CulturAgriCulturE: 26- The tree that serves for everything.

After my publication # 22 "A tila? of the month of June, I can not resist uploading those two photos, taken last week in the South-West of France, in my family's house. My grandfather, very fond of the infusions of tila, never consumes another one that is not of own production.

The north side of the house is sheltered by a dozen big small-leafed lime trees (Tilia cordata) planted at the end of the 19th century.

The South side of the house is adorned with a magnificent specimen of silver lime (Tilia tomentosa), planted nearly a century ago, / p>

Spend numerous school holidays playing with my cousins ​​in the shadows of their glasses.

They are trees that can live for several centuries. These specimens are still relatively young in spite of their imposing size.

It is the flower that is the most used organ in infusions, and all types of linden have similar medicinal properties. Many qualities are recognized:

Antispasmodic, antidepressant, soothing, euphoric, sudorific, febrifuge, antirheumatic and diuretic. But if the concentration is high, the infusion can become exciting and produce insomnia. It is also recommended in cases of migraines, influenza and anxiety attacks.

The flower is very attractive to bees, and very melífera. It can also be used in perfumery.

The sapwood (very young wood just below the bark) can also be used in infusions to treat the liver and gallbladder. The buds of Tilia tomentosa can be used in winter out because of their specific properties in the fight against cholesterol and uric acid. It would also have effects for thyroid problems and slimming effects. In homeopathic preparation, it is used for its effectiveness in the problems of redness due to menopause, and is a strong tranquilizer.

Roasted fruit has been used as a substitute for coffee.

The leaves can be used for fodder purposes.

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They are also edible for humans. Young leaves can be eaten raw in salad. The inverted sugars they contain can be consumed by people with diabetes problems.

The adult leaves can be dried and pulverized to make a very nutritious flour. It was used in France during World War II as a substitute for requisite wheat flour.

The wood, white, tender and easy to sculpt and to work, has been used to make furniture structures, clogs, kitchen utensils, casting molds, musical instruments, sticks, toys, pencils, paper pulp, etc. In orthodox sacred art, it is the only wood authorized in the manufacture of icons.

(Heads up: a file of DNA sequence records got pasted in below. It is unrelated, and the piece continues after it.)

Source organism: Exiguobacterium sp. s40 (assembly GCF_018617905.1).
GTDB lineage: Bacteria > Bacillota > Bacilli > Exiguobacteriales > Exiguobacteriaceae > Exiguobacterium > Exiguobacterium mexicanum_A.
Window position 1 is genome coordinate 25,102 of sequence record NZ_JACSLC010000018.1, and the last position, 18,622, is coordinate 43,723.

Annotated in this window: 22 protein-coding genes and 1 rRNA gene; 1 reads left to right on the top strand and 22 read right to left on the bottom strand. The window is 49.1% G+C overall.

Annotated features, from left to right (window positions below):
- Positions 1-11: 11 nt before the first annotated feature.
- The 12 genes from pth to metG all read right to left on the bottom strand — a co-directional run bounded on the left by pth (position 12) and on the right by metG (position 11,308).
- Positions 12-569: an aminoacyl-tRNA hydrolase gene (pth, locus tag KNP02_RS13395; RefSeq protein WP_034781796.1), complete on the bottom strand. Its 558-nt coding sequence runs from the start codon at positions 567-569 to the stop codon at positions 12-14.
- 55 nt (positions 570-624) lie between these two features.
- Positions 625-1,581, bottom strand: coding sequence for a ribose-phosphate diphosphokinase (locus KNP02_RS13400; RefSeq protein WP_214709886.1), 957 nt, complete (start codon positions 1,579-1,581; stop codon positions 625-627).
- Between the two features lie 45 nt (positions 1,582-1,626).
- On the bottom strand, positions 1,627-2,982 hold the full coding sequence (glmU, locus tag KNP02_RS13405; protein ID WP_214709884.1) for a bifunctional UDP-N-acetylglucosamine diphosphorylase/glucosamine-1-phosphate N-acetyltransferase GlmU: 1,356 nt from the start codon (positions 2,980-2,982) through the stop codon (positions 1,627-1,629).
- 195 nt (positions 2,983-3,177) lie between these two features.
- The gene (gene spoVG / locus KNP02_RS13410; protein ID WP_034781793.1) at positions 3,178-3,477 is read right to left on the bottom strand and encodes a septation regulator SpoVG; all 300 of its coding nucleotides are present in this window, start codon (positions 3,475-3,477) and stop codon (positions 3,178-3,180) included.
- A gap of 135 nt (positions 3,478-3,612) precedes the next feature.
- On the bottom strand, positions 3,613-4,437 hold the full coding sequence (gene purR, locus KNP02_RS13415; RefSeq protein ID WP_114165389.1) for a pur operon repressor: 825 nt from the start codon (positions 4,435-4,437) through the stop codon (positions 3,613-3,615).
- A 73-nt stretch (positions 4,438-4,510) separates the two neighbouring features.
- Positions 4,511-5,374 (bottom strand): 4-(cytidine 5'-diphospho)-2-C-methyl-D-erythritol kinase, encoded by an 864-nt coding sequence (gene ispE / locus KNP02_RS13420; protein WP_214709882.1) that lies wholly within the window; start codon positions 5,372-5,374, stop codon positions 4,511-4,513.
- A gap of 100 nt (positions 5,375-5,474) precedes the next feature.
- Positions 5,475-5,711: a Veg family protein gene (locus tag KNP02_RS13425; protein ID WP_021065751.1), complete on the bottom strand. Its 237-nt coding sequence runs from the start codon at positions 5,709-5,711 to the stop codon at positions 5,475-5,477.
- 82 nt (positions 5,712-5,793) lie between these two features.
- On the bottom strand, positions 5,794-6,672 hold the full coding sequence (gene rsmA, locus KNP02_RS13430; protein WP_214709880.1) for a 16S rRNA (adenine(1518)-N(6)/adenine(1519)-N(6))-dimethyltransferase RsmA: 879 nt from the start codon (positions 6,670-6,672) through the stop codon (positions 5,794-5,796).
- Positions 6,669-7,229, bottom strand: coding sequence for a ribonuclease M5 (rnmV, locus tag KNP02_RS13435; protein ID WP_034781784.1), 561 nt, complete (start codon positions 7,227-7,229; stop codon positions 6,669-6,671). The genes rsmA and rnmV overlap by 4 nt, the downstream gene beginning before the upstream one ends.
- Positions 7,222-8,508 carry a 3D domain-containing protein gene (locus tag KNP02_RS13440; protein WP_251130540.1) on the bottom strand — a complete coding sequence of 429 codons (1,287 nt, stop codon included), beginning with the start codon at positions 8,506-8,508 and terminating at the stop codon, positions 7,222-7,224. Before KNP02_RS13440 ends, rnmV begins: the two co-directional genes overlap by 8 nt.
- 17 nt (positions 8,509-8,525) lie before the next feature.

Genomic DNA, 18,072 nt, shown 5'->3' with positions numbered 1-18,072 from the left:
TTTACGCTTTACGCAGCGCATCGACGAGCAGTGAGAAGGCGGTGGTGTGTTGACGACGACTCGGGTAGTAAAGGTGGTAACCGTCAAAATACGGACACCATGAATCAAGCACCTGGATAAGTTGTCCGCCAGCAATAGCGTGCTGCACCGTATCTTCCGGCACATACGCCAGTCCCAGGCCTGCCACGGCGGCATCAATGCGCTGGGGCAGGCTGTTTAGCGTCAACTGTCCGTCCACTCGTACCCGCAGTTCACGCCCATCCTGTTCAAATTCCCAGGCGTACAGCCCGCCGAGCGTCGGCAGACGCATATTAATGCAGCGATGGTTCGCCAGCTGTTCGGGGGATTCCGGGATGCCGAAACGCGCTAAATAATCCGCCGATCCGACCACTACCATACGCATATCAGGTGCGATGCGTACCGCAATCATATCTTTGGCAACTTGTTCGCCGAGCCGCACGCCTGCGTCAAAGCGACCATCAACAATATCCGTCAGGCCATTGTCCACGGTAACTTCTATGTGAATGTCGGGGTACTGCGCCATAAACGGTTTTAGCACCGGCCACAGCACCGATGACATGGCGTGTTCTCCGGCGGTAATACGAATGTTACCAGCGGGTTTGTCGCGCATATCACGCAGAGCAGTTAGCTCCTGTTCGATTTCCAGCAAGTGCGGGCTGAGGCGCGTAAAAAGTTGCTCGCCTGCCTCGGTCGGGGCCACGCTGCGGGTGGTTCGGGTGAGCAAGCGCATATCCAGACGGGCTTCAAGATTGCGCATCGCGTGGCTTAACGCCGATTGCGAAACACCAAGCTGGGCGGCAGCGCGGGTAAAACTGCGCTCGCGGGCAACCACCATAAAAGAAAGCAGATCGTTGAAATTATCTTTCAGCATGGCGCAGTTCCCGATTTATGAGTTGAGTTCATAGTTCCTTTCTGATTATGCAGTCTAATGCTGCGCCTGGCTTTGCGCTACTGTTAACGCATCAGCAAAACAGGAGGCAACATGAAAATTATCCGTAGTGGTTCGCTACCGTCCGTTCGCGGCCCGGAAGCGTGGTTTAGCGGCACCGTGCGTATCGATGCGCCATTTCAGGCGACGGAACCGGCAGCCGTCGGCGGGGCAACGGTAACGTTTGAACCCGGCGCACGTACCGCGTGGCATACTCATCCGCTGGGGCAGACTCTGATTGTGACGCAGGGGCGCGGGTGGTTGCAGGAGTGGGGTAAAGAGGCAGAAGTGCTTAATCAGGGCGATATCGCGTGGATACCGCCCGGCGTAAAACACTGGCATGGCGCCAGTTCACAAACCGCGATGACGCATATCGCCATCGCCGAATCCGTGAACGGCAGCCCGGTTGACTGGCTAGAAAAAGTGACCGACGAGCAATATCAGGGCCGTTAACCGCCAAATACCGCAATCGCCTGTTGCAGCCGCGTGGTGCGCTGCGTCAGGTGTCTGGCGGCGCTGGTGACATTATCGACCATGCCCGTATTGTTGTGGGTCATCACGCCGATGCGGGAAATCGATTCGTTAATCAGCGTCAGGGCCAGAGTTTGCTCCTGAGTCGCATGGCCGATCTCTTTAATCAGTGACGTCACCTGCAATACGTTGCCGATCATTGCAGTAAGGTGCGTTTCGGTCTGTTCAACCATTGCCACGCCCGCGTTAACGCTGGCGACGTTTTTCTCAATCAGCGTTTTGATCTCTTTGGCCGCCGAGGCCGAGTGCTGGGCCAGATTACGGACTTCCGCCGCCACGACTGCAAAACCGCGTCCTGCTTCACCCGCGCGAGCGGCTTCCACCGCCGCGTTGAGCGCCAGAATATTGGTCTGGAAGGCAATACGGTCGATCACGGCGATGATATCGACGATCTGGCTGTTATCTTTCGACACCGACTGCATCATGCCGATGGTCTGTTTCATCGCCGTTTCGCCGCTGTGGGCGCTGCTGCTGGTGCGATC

In some regions, linden wood has been used in the manufacture of barns since its wood, when well dried , it is so powdery that rodents can drown. This wood, in itself, constitutes an effective protection against rodents.

Linden charcoal is still used today for drawing, and for its filtering properties. Furthermore, thanks to certain properties in its combustion, it was used for the manufacture of gunpowder.

Total, is a multipurpose plant, used for centuries for its many properties. it should be noted that there are many traditions and beliefs surrounding linden. They have often been given the virtue of bringing luck, and of ensuring longevity to lovers. The seventeenth-century French writer Jean de La Fontaine, in the fable Philemon et Baucis, writes, speaking of the lindens "little that the husbands remain in their shadow, love each other until the end despite the effort of the years."

And to conclude, some interesting agronomic aspects.

In order to justify that the production of tilapia is totally ecological, it can be added that it is a plant very little attacked by parasites.

There is a fairly frequent but rarely problematic cochineal (Pulvinaria hydrangeae), some Lepidoptera that attack the leaves, and some phytophthus or eriophid type galenic micro-mites, which can cause small gills in leaves. But it is also useful to say that these parasites are never problematic to justify treatments, and that, in addition, their attacks always occur after the collection of the flowers destined for infusions.

On the other hand, linden is a voluminous tree of glass, that produce a great amount of leaves. In autumn, the leaves fall and produce, when decomposed, a humus rich in mineral compounds and nutrients. If you have a linden in your garden or in the vicinity, you can composta its dead leaves. You will get a very useful compost to enrich the soil of your orchard or your flowers.

You can rest easy and prepare your infusions without fear, even if the mention "ecological" does not appear anywhere. > As you can see, a tea infusion can only be beneficial.

  • Adam Floyd